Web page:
Exploring Bioethics - A New Model for
This Web Seminar took place on March 26, 2009, from 6:30 p.m. to 8:00 p.m. Eastern
Time. Presenting was
High School Teacher from Brookline HS in Massachusetts. Ms. Crane has extensive
experience with the curriculum created by NIH and EDC and gave participants an overview
of some of the curriculum modules.
The PowerPoint, related resources from the NSTA Learning Center, and web links from
the presentation are now contained in the above resource collection. Clicking on
the collection link will place it in your Learning Center, My Library, neatly organized
under the My Resource Collections tab.
This is the first of two Web Seminars scheduled as a follow-up to the NIH: Exploring
Bioethics – A New Model for Classroom Instruction Symposium that took place
at the NSTA National Conference on Science Education in New Orleans, LA. In this
program, Liz Crane presented specific examples of the NIH and EDC developed curriculum
for teaching bioethics in the high school classroom. Participants responded to a
variety of prompts used with students and discussed the pedagogy for using the curriculum
with their students.
Twenty-seven (27) participants were present at the live Web Seminar in addition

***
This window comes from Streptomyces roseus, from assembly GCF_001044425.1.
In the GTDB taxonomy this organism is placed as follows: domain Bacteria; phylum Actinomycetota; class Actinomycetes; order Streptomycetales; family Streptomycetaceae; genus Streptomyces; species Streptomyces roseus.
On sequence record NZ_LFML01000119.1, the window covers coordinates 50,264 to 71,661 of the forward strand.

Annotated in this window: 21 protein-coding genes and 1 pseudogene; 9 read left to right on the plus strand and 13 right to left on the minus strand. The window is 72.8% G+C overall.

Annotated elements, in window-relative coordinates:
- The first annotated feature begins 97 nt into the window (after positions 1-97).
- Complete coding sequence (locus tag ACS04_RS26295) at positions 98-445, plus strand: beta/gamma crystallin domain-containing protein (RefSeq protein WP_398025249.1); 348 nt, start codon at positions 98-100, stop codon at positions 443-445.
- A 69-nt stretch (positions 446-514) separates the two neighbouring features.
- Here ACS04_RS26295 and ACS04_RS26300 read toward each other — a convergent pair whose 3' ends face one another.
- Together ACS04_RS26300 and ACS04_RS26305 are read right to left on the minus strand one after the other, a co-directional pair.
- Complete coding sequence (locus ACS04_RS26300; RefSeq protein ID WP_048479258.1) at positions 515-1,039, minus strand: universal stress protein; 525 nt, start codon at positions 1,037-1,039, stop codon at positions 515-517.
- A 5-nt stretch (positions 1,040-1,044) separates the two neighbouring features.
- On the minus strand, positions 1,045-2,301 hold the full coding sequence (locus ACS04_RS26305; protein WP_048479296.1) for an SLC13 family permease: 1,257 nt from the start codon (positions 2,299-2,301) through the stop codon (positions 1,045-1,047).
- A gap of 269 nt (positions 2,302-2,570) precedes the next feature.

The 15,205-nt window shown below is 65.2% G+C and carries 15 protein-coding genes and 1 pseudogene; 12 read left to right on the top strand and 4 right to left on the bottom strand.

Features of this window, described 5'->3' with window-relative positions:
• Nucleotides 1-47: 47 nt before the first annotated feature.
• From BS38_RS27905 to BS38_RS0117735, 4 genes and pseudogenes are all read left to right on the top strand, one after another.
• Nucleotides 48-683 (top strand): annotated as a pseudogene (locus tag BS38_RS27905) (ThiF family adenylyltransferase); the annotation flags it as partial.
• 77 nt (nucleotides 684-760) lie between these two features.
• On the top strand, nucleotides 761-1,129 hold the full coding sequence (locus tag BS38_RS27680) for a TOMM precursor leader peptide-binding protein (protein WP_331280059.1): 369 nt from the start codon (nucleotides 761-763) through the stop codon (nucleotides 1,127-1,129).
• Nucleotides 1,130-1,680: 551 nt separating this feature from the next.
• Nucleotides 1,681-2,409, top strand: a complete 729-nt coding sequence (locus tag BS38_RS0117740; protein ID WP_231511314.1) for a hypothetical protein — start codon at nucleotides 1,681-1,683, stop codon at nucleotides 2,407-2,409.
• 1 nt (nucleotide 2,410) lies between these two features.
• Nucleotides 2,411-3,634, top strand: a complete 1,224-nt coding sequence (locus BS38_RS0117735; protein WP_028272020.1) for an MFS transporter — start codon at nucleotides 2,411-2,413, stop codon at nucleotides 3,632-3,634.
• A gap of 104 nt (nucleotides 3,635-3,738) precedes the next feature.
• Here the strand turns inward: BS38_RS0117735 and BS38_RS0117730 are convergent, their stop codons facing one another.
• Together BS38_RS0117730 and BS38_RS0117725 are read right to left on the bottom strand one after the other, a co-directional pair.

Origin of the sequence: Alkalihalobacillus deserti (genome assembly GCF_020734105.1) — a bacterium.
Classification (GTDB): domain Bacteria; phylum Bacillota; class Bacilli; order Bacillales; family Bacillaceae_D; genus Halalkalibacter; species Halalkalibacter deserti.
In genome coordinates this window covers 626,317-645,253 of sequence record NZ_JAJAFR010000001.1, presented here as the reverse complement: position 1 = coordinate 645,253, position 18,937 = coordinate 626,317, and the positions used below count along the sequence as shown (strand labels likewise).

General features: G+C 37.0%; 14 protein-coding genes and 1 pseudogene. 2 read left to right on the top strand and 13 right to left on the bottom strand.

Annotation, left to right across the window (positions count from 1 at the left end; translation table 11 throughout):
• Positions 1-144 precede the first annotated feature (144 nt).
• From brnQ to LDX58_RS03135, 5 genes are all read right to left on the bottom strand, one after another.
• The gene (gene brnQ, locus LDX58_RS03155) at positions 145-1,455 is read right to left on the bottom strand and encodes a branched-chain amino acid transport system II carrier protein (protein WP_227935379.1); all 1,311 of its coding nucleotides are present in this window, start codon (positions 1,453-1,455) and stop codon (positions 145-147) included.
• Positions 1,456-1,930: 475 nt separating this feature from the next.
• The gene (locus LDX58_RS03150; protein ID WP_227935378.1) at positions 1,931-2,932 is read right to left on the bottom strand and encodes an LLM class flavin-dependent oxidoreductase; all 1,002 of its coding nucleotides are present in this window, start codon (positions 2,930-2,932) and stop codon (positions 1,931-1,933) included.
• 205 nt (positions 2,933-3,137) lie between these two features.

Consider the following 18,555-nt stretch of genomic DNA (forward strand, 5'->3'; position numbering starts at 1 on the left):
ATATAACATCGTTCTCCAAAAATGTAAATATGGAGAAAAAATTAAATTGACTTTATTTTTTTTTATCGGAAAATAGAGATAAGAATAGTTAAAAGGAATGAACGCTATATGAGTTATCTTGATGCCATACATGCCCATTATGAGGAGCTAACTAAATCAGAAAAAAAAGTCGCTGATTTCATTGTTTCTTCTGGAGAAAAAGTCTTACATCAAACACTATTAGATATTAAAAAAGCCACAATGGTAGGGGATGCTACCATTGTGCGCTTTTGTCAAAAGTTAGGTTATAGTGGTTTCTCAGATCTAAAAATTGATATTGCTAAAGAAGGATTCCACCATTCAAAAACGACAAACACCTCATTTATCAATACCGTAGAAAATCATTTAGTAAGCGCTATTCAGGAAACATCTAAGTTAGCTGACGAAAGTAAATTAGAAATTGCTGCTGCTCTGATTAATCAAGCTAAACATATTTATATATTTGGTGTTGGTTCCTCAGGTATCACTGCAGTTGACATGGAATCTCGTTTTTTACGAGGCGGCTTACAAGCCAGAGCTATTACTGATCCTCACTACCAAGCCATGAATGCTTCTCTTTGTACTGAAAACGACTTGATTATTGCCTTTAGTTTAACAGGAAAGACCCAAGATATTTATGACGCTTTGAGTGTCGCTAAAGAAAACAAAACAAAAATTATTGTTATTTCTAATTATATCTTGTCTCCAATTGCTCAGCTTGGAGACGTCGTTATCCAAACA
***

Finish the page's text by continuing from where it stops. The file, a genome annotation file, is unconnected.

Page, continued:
to the presenter and NSTA staff. Participating educators represented the states
of Florida, Illinois, Iowa, Louisiana, Massachusetts, Michigan, Missouri, New Jersey,
New York, North Carolina, Ohio, Pennsylvania, Tennessee, and Texas.
Seminar participants received one of the NSTA SciGuides. A certificate of attendance was deposited into participants My PD Record and Certificates area in the NSTA Learning Center for completing the evaluation form at the end of the program.
Here are some comments provided by the participants at the end of the Web Seminar:
- “I can use this information ...esp. the idea of sticky notes on the board for
- “Great ideas on engaging students in worthwhile discussions!”
- “The content gave me some insight on how to bring the topic of bioethics into
- “I learned a lot of new perspectives in regards to Bioethics.”
Thanks to the participants and the presenter for the learning opportunity, the interactions,
and a job well done!
For more information contact firstname.lastname@example.org
Underwritten in part by the National Institutes of Health.